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PHI’s Dr. Paul English Discusses How California Can Better Protect Vulnerable Communities from Climate Change

New research published by University of California confirms that particulate matter from wildfire smoke and extreme heat are a harmful combination—increasing the health risks of community members from disadvantaged communities, who are on the front lines during climate change events. Dr. Paul English with PHI’s Tracking California program comments on the research and discusses how the state can prepare for these compound hazards.

  • Inside Climate News
farmworkers harvesting a field

University of California researchers from San Diego and Los Angeles released a new study that indicates exposure to extreme heat and wildfire smoke together leads to significantly more cardiac and respiratory hospitalizations than either hazard alone, and California’s marginalized communities are facing the highest risks. PHI’s Dr. Paul English comments on the study and weighs in about what the state can do to prepare for these compound hazards.

“The future happens in California first” long referred to the state’s reputation as an environmental leader. It’s come to describe the Golden State’s front row seat to a rotating list of overlapping extreme events that are appearing with ever more frequency and ferocity as the climate warms.

Now new research suggests that being on the front lines of climate change is making Californians sick.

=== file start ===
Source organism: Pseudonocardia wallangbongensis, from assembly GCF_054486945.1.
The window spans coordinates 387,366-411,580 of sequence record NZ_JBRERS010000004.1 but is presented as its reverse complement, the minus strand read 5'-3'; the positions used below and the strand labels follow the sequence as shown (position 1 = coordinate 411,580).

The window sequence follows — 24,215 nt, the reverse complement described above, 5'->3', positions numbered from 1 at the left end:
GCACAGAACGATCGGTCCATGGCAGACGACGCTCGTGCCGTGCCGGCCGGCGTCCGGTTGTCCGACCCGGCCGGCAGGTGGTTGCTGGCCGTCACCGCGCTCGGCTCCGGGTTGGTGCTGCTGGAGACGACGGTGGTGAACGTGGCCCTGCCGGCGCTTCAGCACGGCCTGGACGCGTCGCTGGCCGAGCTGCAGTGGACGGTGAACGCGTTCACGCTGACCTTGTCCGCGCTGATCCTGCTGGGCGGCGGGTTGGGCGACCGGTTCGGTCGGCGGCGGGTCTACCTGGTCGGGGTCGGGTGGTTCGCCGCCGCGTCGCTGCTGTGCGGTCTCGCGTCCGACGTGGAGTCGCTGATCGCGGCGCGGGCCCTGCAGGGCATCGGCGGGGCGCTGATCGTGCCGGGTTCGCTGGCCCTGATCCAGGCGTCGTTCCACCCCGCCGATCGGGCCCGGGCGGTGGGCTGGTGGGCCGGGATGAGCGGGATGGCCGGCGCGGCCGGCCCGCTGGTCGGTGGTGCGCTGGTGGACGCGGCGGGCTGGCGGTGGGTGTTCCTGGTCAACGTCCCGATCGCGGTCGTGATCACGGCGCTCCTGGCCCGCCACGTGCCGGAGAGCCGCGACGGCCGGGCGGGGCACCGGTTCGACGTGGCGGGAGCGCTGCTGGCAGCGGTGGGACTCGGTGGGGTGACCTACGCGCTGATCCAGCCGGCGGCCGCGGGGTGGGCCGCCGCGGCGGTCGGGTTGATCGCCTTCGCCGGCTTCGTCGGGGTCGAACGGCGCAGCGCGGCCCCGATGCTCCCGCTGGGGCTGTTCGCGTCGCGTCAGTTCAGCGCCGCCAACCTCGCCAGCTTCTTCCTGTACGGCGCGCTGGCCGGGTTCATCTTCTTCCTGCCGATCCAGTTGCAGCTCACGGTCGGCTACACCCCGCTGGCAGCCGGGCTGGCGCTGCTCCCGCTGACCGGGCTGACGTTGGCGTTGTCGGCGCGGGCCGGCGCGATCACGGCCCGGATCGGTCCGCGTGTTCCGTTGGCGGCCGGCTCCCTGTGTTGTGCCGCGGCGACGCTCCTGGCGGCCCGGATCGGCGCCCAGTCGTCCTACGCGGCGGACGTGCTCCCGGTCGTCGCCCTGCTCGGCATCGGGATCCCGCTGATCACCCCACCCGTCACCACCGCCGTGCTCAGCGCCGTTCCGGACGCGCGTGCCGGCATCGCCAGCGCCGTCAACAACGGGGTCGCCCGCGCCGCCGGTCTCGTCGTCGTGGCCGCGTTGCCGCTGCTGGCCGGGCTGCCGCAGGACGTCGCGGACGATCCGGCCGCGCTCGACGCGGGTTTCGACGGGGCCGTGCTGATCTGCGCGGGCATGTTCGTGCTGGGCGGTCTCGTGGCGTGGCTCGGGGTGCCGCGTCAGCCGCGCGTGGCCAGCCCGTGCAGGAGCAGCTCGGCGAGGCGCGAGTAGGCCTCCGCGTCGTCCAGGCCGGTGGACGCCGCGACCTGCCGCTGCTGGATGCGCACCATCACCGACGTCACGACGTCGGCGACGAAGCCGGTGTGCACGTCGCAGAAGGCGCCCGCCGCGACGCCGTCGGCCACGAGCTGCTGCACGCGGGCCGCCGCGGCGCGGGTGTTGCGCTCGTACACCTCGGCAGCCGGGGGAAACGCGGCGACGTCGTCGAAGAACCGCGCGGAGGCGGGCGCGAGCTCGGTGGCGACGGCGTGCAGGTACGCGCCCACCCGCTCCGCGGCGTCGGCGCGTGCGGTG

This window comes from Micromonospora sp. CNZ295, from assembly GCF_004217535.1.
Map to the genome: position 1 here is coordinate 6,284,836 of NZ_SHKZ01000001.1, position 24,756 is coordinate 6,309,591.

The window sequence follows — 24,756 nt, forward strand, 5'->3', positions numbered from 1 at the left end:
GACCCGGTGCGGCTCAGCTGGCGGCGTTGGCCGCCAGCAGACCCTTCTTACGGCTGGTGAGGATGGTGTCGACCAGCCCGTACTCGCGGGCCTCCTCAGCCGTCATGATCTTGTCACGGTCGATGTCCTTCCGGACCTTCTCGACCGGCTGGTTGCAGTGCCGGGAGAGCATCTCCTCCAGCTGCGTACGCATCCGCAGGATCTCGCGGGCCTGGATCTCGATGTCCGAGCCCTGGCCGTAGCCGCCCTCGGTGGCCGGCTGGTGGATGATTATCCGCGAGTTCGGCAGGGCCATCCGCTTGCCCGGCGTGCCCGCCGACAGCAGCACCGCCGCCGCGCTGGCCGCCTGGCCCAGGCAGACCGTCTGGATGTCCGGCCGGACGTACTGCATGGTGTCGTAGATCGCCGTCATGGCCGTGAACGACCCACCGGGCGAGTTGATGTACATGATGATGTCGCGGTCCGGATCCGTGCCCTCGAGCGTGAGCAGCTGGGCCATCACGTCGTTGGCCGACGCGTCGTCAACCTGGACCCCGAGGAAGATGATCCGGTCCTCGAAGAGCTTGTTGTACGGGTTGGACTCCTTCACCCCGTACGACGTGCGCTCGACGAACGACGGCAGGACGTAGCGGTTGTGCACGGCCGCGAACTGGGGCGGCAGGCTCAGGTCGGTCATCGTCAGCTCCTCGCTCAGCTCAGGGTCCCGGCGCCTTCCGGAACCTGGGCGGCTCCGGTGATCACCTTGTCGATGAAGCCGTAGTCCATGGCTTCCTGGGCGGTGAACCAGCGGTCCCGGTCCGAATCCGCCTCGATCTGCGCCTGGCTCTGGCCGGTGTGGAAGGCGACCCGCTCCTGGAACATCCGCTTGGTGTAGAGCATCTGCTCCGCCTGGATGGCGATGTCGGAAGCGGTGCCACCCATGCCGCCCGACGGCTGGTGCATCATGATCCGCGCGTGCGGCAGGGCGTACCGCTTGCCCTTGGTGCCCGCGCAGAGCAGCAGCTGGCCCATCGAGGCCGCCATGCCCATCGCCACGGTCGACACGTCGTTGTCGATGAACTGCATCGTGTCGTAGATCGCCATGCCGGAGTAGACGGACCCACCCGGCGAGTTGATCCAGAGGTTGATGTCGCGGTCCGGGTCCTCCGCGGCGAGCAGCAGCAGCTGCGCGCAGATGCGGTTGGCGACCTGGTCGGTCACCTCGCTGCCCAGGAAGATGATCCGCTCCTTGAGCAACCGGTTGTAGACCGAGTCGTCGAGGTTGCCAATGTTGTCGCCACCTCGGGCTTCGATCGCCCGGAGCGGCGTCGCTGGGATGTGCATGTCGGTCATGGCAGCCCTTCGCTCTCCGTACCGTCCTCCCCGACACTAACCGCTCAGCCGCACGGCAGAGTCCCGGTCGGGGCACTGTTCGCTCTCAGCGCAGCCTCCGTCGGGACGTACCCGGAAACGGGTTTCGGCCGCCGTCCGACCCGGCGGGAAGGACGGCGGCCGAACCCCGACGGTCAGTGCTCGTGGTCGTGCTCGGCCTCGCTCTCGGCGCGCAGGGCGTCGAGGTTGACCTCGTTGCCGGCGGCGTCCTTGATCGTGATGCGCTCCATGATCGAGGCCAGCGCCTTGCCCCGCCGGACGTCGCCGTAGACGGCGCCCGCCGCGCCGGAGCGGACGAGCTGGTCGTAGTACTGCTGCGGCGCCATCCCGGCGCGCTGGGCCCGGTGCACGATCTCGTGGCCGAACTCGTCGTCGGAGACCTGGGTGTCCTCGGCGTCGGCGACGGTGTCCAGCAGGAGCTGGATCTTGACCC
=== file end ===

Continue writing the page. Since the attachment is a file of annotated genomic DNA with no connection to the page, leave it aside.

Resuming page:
Extreme heat and wildfire smoke can each increase the risk of cardiac and respiratory disease and death. But recent studies show that exposure to heat and particle pollution together can be far more dangerous than exposure to either alone. And emerging evidence suggests that the fine particulate matter, or PM2.5, from wildfires may be far more harmful than PM2.5 emissions from other sources like car exhaust. Now, it’s clear that PM2.5 from smoke, combined with heat, is a particularly harmful combination.

In the new study, published in the peer-reviewed journal Science Advances, University of California researchers from the San Diego and Los Angeles campuses studied hospital emissions for cardiac and respiratory diseases between 2006 and 2019 across California. The researchers found that simultaneous exposure to extreme heat and PM2.5 from wildfire smoke led to far more hospitalizations than exposure to either hazard alone.

Those bearing the brunt of these compounded health risks were concentrated in low-income communities, communities of color and neighborhoods where many people lacked health insurance, didn’t own cars or attend college, or lived in densely populated areas without the benefit of cooling green spaces.

These results clearly show that “we should stop considering extreme heat and wildfire separately,” said Tarik Benmarhnia, an environmental epidemiologist at UC San Diego who co-led the research.

Rising Inequality

In one study, published in 2021, they analyzed hospital admissions for respiratory conditions in Southern California over 14 years and found that PM2.5 from wildfires is up to 10 times more harmful than particulate matter from other sources.

“We really wanted to emphasize that when there is a heat wave, and when there is a wildfire smoke event, there is a synergistic effect,” Benmarhnia said. “But there is a lot of heterogeneity spatially speaking. Not all communities are equal.”